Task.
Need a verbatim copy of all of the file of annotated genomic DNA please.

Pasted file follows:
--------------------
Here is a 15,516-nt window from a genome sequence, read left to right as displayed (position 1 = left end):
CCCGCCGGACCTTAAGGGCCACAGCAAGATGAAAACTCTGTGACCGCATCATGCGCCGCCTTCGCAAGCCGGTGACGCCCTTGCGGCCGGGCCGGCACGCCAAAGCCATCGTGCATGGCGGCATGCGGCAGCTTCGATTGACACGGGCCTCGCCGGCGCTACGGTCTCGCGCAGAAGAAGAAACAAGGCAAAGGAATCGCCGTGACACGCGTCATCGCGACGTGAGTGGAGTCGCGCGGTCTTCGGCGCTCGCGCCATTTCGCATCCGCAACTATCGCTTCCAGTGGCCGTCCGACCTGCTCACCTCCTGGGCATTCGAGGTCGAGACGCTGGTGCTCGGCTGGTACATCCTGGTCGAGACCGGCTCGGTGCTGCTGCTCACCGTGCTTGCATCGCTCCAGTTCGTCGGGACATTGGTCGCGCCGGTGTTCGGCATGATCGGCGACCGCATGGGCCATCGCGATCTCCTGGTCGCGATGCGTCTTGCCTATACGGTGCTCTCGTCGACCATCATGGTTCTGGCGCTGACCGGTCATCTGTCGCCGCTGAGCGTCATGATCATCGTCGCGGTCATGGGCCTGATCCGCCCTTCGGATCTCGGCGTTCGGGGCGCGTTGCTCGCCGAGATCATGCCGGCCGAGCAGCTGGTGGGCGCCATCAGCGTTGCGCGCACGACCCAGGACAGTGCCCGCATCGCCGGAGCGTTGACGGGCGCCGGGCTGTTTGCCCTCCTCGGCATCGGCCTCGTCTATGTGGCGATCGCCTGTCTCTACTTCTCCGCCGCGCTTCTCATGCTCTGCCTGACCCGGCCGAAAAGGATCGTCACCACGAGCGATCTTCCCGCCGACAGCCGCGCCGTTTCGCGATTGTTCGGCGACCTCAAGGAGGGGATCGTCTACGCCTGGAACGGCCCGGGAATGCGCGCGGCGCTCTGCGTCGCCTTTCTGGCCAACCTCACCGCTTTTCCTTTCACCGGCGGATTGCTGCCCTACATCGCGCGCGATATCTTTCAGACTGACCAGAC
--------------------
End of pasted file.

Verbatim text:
Here is a 15,516-nt window from a genome sequence, read left to right as displayed (position 1 = left end):
CCCGCCGGACCTTAAGGGCCACAGCAAGATGAAAACTCTGTGACCGCATCATGCGCCGCCTTCGCAAGCCGGTGACGCCCTTGCGGCCGGGCCGGCACGCCAAAGCCATCGTGCATGGCGGCATGCGGCAGCTTCGATTGACACGGGCCTCGCCGGCGCTACGGTCTCGCGCAGAAGAAGAAACAAGGCAAAGGAATCGCCGTGACACGCGTCATCGCGACGTGAGTGGAGTCGCGCGGTCTTCGGCGCTCGCGCCATTTCGCATCCGCAACTATCGCTTCCAGTGGCCGTCCGACCTGCTCACCTCCTGGGCATTCGAGGTCGAGACGCTGGTGCTCGGCTGGTACATCCTGGTCGAGACCGGCTCGGTGCTGCTGCTCACCGTGCTTGCATCGCTCCAGTTCGTCGGGACATTGGTCGCGCCGGTGTTCGGCATGATCGGCGACCGCATGGGCCATCGCGATCTCCTGGTCGCGATGCGTCTTGCCTATACGGTGCTCTCGTCGACCATCATGGTTCTGGCGCTGACCGGTCATCTGTCGCCGCTGAGCGTCATGATCATCGTCGCGGTCATGGGCCTGATCCGCCCTTCGGATCTCGGCGTTCGGGGCGCGTTGCTCGCCGAGATCATGCCGGCCGAGCAGCTGGTGGGCGCCATCAGCGTTGCGCGCACGACCCAGGACAGTGCCCGCATCGCCGGAGCGTTGACGGGCGCCGGGCTGTTTGCCCTCCTCGGCATCGGCCTCGTCTATGTGGCGATCGCCTGTCTCTACTTCTCCGCCGCGCTTCTCATGCTCTGCCTGACCCGGCCGAAAAGGATCGTCACCACGAGCGATCTTCCCGCCGACAGCCGCGCCGTTTCGCGATTGTTCGGCGACCTCAAGGAGGGGATCGTCTACGCCTGGAACGGCCCGGGAATGCGCGCGGCGCTCTGCGTCGCCTTTCTGGCCAACCTCACCGCTTTTCCTTTCACCGGCGGATTGCTGCCCTACATCGCGCGCGATATCTTTCAGACTGACCAGAC